Changing schools is associated with a complex adaptation process, in which a child has to face the fear of the unknown. Most likely, he will experience many emotions such as insecurity or anxiety. They can make him feel helpless in the face of such a new situation.
If you are planning to modify your child’s education, think first about how the change of school might affect them. These reorganizations can lead to new development opportunities, but your little one will need your help to adapt to the new environment.
The role of parents in the face of the changes that have occurred
Change is a normal part of life as it confronts us with our fears and doubts. Due to their inexperience, children do not have the capacity to assess or assess the situation they are experiencing.
For this reason, parents should support and prepare them to face change with 100% confidence.
However, you must understand that each child will have their own way of expressing the uncertainty caused by this new circumstance. You have to pay attention to all the toddler’s reactions.
In addition, parents must be willing to help and cooperate. Mom and Dad represent their children’s stability, so they are responsible for adapting them to change.
How Does Changing School Affect Children?
As a mother, you have experienced all sorts of changes throughout your life. These changes include jobs, friendships, homes and even new doctors. In this sense, you realize that all the modifications that occur in life affect children and cause them to worry.
It is not easy for children to go through this period of instability and insecurity. They can experience many emotions such as nostalgia, anger, frustration, fear, pessimism, sadness, and joy.
Among the changes they will encounter are:
- Making new friends and distancing yourself from old ones.
- Adaptation to other teachers and possible new teaching methods.
- Engaging in unfamiliar surroundings or a new climate.
- Being the center of attention due to being the new kid in the classroom.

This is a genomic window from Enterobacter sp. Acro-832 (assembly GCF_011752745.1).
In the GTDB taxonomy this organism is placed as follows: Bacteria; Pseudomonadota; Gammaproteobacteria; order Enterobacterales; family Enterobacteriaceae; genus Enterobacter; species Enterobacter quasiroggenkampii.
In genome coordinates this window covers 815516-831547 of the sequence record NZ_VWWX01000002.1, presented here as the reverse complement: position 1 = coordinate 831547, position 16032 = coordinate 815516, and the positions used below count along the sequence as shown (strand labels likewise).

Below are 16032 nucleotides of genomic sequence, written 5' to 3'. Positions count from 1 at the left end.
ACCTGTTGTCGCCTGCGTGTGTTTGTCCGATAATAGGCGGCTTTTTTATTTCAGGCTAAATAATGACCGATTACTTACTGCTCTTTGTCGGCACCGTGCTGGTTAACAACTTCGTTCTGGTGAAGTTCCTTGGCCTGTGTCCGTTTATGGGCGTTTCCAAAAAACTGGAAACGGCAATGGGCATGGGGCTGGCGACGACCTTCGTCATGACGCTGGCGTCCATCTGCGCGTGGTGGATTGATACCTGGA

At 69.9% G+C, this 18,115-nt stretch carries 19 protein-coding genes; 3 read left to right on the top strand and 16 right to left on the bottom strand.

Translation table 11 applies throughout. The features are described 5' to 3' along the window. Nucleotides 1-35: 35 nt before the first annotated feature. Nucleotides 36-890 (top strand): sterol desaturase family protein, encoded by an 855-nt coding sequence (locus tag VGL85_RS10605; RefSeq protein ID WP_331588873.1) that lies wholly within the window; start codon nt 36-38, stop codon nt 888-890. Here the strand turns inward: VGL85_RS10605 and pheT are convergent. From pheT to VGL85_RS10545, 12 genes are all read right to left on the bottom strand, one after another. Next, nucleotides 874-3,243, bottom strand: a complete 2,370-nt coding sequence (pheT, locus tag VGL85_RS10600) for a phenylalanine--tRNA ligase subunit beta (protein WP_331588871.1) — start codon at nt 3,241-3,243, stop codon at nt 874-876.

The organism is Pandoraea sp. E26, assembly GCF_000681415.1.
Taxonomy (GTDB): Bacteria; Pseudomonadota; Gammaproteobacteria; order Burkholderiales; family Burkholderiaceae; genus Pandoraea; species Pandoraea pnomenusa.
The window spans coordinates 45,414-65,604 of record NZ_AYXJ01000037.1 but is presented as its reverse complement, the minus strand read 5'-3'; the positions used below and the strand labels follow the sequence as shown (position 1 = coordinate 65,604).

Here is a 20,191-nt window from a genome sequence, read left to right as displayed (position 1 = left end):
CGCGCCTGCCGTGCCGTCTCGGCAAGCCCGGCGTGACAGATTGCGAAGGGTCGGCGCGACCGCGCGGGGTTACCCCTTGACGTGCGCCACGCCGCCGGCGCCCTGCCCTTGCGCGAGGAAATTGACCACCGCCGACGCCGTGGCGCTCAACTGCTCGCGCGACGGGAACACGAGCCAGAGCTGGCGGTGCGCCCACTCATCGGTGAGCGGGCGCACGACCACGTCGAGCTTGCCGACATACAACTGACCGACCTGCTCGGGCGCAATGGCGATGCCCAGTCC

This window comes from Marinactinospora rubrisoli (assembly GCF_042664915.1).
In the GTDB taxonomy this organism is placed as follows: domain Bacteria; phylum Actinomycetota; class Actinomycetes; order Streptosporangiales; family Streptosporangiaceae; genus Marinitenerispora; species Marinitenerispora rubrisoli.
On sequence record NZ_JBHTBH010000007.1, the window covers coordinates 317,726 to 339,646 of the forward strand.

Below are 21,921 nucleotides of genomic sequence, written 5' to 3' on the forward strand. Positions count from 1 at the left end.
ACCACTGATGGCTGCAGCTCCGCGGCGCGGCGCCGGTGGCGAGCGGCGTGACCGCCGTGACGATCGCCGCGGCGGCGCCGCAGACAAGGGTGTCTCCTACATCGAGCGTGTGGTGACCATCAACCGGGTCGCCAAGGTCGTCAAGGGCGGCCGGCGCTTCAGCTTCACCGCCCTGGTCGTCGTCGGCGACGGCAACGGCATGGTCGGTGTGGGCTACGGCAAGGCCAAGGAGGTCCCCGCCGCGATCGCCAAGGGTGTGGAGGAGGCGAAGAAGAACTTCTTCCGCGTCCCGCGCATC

- Using different means of transport and getting used to new routes.
Some children may be very resistant to change, while others may appear positive, flexible and very adaptable to their surroundings. The more drastic the change, the more resistant a child can become.
Of course, we cannot accurately measure the degree of impact that a change of school may have on every child. There are several factors at stake – for example what your child leaves behind and what he will find in his new school.
However, if your child manages to make new friends quickly, the changes are likely to be more bearable. Remember that your child’s learning performance may deteriorate at first.
Changing a child’s school – how to reduce its effects?
Here are few suggestions you can follow to help your child face this change:
Communication and honesty
When you know that the decision to change schools is irreversible, you must notify your child as soon as possible. Talk to him openly and give him the opportunity to express your fears and uncertainties. Remember that he can be aloof and negative.
Don’t lie to him by making him believe that you will protect him from the effects of change. Sooner or later, he will realize that he has to face them on his own.
Help him see this change in a positive way
Changing schools will give your child the chance to start all over again and make new friends. Help him enjoy the change instead of suffering with him.
Visit the school first
By visiting the school first, your child won’t feel confused when they go to class for the first time. Check them out with all the amenities. If possible, show your child your new classroom, library, cafeteria and gym.
Prepare your child for the first day of school
Preparation is the best option. The more you keep your child informed, the better for both of you. Explain when classes begin and when classes end, who their teachers will be, and so on.
Enroll your child in extracurricular activities
A quick way to integrate your child with other students outside of school hours is to allow them to participate in extra-curricular activities. Ask him to join a sports team he likes, such as soccer, basketball, or volleyball. If he is fond of art, you can enroll him in music, painting or acting classes.
Finally, you need to be patient and give your child time to adjust to the change. This will make your child experience various new things for himself, and it will contribute to his maturity.
If you respect his space and give him faith in his new circumstances, you will help strengthen his self-esteem and security. So changing schools will be a positive experience.